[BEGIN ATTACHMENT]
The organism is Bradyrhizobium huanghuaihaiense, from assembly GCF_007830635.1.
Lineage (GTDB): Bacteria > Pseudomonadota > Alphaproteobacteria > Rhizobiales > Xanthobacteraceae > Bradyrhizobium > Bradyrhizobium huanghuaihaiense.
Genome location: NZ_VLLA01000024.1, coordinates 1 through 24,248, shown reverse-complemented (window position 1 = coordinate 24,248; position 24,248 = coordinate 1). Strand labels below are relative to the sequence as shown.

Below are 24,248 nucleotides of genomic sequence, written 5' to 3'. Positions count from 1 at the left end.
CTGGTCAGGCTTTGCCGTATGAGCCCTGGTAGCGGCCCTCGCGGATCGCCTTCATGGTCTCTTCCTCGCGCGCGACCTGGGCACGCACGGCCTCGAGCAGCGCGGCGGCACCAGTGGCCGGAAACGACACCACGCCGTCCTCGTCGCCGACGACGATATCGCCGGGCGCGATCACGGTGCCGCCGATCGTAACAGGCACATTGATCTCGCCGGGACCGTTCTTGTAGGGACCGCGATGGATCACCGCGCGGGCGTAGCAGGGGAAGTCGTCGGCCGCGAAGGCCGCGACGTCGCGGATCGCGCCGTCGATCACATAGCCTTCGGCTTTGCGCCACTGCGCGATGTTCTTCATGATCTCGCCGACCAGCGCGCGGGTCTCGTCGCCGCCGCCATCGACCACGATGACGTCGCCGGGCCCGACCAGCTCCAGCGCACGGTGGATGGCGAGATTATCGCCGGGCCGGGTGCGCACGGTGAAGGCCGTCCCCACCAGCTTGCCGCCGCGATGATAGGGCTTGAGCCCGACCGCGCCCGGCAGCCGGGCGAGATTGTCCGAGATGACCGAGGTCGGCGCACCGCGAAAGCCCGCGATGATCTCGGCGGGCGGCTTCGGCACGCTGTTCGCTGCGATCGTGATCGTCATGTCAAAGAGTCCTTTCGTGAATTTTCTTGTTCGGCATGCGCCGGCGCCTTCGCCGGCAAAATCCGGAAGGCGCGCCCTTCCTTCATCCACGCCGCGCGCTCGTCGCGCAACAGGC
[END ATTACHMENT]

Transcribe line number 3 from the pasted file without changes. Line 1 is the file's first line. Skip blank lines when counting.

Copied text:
Genome location: NZ_VLLA01000024.1, coordinates 1 through 24,248, shown reverse-complemented (window position 1 = coordinate 24,248; position 24,248 = coordinate 1). Strand labels below are relative to the sequence as shown.